BUSINESS
December 23, 2000 | CHRIS KRAUL and NANCY VOGEL, TIMES STAFF WRITERS
The parent company of Southern California Edison announced Friday that it will eliminate 400 contractor jobs, suspend the quarterly dividend paid to its common shareholders and cut $100 million in capital spending as part of its effort to stave off financial collapse brought on by the state's electricity crisis.
BUSINESS
December 21, 2002 | Nancy Rivera Brooks, Times Staff Writer
Closing a dark chapter from California's electricity crisis, Southern California Edison Co. announced Friday that it was ready once again to do what utilities normally do: buy power for customers. PG&E Corp.'s Pacific Gas & Electric Co. and Sempra Energy's San Diego Gas & Electric Co.
CALIFORNIA | LOCAL
November 5, 2002 | Mark Z. Barabak, Times Staff Writer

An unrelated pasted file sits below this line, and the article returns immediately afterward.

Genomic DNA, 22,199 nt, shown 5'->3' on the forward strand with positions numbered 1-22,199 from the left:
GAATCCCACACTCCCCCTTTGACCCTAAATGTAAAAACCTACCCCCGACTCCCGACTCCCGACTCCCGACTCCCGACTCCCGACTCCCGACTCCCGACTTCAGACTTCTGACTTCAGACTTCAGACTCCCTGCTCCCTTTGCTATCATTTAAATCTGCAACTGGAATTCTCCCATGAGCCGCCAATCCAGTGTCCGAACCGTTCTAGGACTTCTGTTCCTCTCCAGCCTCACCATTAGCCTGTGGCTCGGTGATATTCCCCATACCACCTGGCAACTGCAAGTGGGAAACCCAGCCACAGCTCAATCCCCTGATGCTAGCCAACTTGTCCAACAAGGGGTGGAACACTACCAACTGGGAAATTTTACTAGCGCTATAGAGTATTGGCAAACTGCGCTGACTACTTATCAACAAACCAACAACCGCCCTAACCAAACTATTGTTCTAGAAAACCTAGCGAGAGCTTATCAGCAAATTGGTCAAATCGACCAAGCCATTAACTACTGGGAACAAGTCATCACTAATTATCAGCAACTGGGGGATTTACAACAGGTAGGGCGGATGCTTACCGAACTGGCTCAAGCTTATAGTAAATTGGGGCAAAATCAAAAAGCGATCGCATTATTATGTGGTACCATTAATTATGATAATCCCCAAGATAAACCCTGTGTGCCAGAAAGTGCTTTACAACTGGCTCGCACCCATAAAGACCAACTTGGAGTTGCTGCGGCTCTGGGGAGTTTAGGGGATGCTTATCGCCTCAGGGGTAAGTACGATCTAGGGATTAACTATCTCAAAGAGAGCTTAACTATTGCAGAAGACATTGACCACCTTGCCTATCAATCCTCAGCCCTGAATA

Assaulted and unsettled, millions of Californians head to the polls today to pick a governor, decide whether Los Angeles will cleave itself into parts and express their views on issues ranging from local growth to statewide transportation. The two leading candidates for governor -- Democratic incumbent Gray Davis and Republican challenger Bill Simon Jr. -- led a small army of candidates who swarmed the state Monday to rally their most fervent followers -- and perhaps sway a fence-sitter here or there.